• Title: Computer Assisted Patient Note Scoring
    Funding organisation: National Board of Medical Examiners
    Ref: CAPTNS
    Period: February 2010 - June 2011; Ongoing since February 2015
    Representative publication: Brief reference in NBME Annual Report (2012)

This project is concerned with automatic assessment of student responses to the United States Medical Licensing Examination (USMLE) Step 2 Clinical Skills tests. These responses comprise patient notes taken by participants as a result of their interaction with actors playing the role of patients. The automatic scoring of these notes was built on know-how gained in the CAID project, applied to noisy sources containing a high level of linguistic variation with respect to spelling, abbreviation, and clinical "shorthand". This work was presented at the 2012 meeting of the National Council on Measurement in Education, held in Vancouver, Canada.


The goal of this project was to develop language technology to convert input documents into a more accessible form for readers with autistic spectrum disorder. This is done by removing obstacles to reading comprehension such as structural complexity (including long and complex sentences) and semantic ambiguity (including anaphora and figurative language). The text of the converted documents is supplemented with illustrative images, indicative summaries, document navigation aids, and pre-reading tasks aimed at improving reading comprehension. The system is personalisable to the needs of different users.

The software developed in the FIRST project is called OpenBook.

Machine Learning for the Study of Language Change

  • Title: Machine learning for the study of language change
    Funding organisation: University of Wolverhampton
    Ref: NA
    Period: December 2012 - March 2013
    Representative publication: doi: 10.1007/978-3-642-39593-2_24

In this work, a machine learning approach was applied to derive linguistic features that contribute to the success of a method to assign texts to categories representing different historical periods. The features that best discriminate between different categories of text are inferred to be salient for studies of language change. Experiments were conducted on the British portion of the ‘Brown family’ of corpora, using 30 different stylistic features. Performance of the classifier with feature selection using the Mann-Whitney U test and the CfsSubsetEval attribute selection algorithm was evaluated.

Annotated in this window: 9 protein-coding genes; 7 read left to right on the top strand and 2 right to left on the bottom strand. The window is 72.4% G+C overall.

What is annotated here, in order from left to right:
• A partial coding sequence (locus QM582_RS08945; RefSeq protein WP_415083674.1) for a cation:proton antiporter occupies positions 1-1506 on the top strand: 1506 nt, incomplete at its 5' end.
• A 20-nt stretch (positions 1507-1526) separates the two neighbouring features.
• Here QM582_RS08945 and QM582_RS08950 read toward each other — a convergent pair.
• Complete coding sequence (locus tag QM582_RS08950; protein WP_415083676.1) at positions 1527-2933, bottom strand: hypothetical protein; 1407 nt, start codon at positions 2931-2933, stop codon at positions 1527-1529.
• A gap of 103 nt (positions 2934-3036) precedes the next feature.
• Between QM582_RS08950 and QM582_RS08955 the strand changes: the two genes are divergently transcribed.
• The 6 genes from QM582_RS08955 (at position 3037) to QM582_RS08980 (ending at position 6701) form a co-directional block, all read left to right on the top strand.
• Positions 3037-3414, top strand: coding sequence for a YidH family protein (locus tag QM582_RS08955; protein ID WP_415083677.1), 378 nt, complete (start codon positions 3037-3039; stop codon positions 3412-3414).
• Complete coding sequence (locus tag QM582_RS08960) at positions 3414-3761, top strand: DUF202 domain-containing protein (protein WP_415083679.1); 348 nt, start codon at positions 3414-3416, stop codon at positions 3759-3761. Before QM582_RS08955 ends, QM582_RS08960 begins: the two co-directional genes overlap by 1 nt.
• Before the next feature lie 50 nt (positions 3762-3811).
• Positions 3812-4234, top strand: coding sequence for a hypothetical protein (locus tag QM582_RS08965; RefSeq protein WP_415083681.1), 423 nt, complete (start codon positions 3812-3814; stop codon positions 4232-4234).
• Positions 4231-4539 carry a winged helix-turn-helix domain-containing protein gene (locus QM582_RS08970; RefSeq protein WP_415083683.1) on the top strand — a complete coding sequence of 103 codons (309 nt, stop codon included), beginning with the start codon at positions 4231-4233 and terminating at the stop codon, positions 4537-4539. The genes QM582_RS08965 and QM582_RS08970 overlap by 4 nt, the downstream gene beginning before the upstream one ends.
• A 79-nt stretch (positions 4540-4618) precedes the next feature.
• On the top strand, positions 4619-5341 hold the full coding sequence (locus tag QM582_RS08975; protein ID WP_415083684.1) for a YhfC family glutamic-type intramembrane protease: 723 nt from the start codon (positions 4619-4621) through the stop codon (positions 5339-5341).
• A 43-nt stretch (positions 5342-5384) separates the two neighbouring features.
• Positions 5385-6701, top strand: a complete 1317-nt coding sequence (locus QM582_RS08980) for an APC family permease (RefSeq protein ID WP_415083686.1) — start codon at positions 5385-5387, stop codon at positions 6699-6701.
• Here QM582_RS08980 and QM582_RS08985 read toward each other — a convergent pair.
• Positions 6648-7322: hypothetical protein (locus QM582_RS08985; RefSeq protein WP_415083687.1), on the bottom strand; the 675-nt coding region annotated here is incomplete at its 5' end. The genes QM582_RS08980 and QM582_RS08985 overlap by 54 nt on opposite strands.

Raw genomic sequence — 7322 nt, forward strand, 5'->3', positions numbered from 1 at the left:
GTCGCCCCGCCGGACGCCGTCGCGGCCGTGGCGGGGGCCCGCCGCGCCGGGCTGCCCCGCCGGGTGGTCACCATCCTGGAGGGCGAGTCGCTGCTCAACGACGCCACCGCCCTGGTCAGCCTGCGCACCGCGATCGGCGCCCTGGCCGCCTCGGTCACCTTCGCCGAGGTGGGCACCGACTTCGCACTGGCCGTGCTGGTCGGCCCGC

• Title: Computer Aided Item Development
    Funding organisation: National Board of Medical Examiners
    Ref: CAID
    Period: March 2007 - March 2011
    Representative publication: doi: 10.1093/llc/fqr034

My involvement in this project concerned information extraction from clinical assessment items. The goal was to populate a database with information about clinical findings and the symptoms, anatomical locations, underlying body systems, and qualifying information associated with them. This research motivated my development of a systematic approach to text simplification.


This project involved information extraction from email messages and specialised websites. The goal was to populate a database with information about employment vacancies, forthcoming conferences, and software and resources relevant to the field of computational linguistics. The experience of working on this project motivated my development of a method for named entity recognition in the open domain.


  • Title: Named Entity Recognition in the Open Domain
    Funding organisation: University of Wolverhampton
    Ref: NA
    Period: August 1999 - July 2003
    Representative publication: here

Named entity recognition often exploits specific resources for the detection of particular types of named entity. This makes developed systems ineffective in settings where the concepts/entities of interest are not known a priori. In this project, patterns proposed by Hearst (1992) are submitted as google queries to identify the hypernyms of all named entities occurring in a document. The hypernyms are clustered by their taxonomic similarity into general classes which correspond to particular concepts/types of entity. As a result, the system is able to identify the specific concepts most likely to be relevant in any document. The hypernym collection patterns, together with elements of the clusters, can then be used to tag the identified named entities accordingly.


  • Title: Mitkov's Anaphora Resolution System
    Funding organisation: University of Wolverhampton
    Ref: NA
    Period: October 1998 - ongoing
    Representative publication: doi:10.1007/3-540-45715-1_15

This project concerned the implementation, improvement, optimisation, and evaluation of Mitkov's (1998) knowledge-poor approach to anaphora resolution. This research motivated the development of systems to classify the function of the pronoun it (Evans, 2001) and to detect the animacy of noun phrases in English (Orasan and Evans, 2007).

  • Front page

    General information about me.

  • Publications

    Bibliographic information and electronic versions of my research papers and technical reports.

  • Resources

    Information about language technologies and resources that I have helped to develop.